Future Melbourne is a wiki I’ve been aware of for a few months now. The City of Melbourne decided to put their city plan for 2020 (replacing the one for 2010) into a publicly editable wiki for a month, as part of the public consultation process. There is a kind of summary of the project on the Future Melbourne blog, declaring it a success. There is also a short video with Mark Elliot whose company CollabForge helped the city customise and use the wiki (the wiki engine was Twiki).
I think Future Melbourne is an awesome initiative, but considering it garnered just 200 edits, it barely scratched the surface of what is possible with government-public consulting.
There seems to be an unstated assumption that people now generally understand what wikis are and how they work. I have not seen any study or survey with this kind of conclusion and until I see that, I would work off the opposite assumption. That is, I would have multiple free and highly publicised “what is a wiki? what is our wiki for? how can you use our wiki?” hands-on information sessions. To just say “come and edit our wiki” is not going to get the best response, because it assumes that the technology is familiar enough to be invisible — which it is not, even for enthusiasts. Either that or it is making the mistake of focusing on the tool instead of what can be achieved by using it (e.g. “contribute to (y)our city plan”).
The second thing which I think was not much explored was: what does an ideal wiki page look like when you are editing a city plan? Wikipedia works in terms of having one page per topic because of the NPOV (neutral point of view) policy. But asking people to form a NPOV city plan doesn’t make any sense. People can contribute by sharing their vision for what the city could be. But no individuals’ vision is more right or wrong than anyone else’s. For me, I would like Melbourne to be a cyclists’ paradise. Others may prefer a pedestrian’s paradise and still others may want a car-centric highway heaven. When we are all editing the transport policy page together, what rules can we or should we use to find a version of the page that is acceptable to all of us? Is that even possible? Or could there be multiple pages representing our individual wishes? How are they then to be understood in relation to each other and the rest of the plan? Which one is canonical?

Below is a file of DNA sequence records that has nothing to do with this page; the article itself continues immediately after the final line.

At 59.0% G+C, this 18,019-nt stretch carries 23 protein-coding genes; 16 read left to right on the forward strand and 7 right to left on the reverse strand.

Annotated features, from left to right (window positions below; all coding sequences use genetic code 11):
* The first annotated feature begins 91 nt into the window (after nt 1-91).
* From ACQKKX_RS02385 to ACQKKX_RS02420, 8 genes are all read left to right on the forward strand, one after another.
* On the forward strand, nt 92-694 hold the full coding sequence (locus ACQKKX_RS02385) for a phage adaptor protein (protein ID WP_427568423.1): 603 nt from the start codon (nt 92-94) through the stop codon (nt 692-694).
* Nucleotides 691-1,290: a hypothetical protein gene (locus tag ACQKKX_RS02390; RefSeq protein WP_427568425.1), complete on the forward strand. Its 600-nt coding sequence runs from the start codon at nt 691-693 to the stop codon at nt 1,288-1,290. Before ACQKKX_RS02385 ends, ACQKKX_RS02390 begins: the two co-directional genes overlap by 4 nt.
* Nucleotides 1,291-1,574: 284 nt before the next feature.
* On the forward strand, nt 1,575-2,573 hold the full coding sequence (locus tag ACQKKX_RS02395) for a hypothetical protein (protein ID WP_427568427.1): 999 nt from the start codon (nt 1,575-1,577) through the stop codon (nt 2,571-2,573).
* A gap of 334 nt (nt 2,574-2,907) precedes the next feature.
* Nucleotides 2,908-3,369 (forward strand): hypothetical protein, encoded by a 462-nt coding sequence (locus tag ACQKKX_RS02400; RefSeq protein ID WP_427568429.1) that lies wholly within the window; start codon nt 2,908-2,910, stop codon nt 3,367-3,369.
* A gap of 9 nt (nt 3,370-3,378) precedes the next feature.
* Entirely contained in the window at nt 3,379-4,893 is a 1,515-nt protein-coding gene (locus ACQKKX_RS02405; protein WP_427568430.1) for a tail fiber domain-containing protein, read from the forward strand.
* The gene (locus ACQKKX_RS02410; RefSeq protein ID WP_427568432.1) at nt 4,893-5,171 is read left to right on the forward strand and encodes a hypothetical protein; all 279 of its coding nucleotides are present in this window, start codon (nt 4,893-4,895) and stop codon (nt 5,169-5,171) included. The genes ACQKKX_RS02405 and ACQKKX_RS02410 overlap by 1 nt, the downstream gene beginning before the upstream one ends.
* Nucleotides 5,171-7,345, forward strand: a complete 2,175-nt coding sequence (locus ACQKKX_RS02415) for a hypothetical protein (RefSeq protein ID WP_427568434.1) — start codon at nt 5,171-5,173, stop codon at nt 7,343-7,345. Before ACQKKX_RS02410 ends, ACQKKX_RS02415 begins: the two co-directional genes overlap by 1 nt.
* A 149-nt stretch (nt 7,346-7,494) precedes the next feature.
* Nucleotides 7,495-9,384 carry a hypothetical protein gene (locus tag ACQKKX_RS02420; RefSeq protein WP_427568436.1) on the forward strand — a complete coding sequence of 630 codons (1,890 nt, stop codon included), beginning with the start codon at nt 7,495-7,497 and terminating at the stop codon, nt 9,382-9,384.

I tend to think that neglecting this “ground rule” is not a good idea, and that with this kind of document a more simple “comment” or feedback approach may be better. You could use this in combination with allowing people to suggest new or expanded policies/goals.
I think this topic basically didn’t arise because of the low participation, but it is really something I would want to come to grips with before launching a wiki project with greater participation.
Another thing that makes me think a wiki is perhaps not the perfect tool for this is the short editing timeframe – one month. Wikis show their strengths over months and years and probably decades. For one thing the longer time scale allows for a community to develop. While in Future Melbourne’s case they had staff monitoring and responding to edits, and that’s good, certainly better than nothing, and probably the best you could hope for in a short time frame — it’s still something that reflects a top-down power structure. The reins may have been loosened a bit but they’re still ready to be snatched back up should things go awry. It wouldn’t hold a candle to a truly community-run/powered/managed wiki. You have to be in charge, have some power, to really own something, and it’s then that you become invested, engaged. It’s then that you care.
The City of Melbourne has made some bold steps but I think there are many more ahead. Once they start to be taken the relationship between government and the public will become very vibrant and interesting. And not a moment too soon, eh?
Re: info sessions — this seems like a common oversight. OTOH the project I’ve mentioned to you before will have some time/$$ in the budget for info and training — we don’t want the community to feel dependent on us.
— Claudine · 18. October 2008, 19:54
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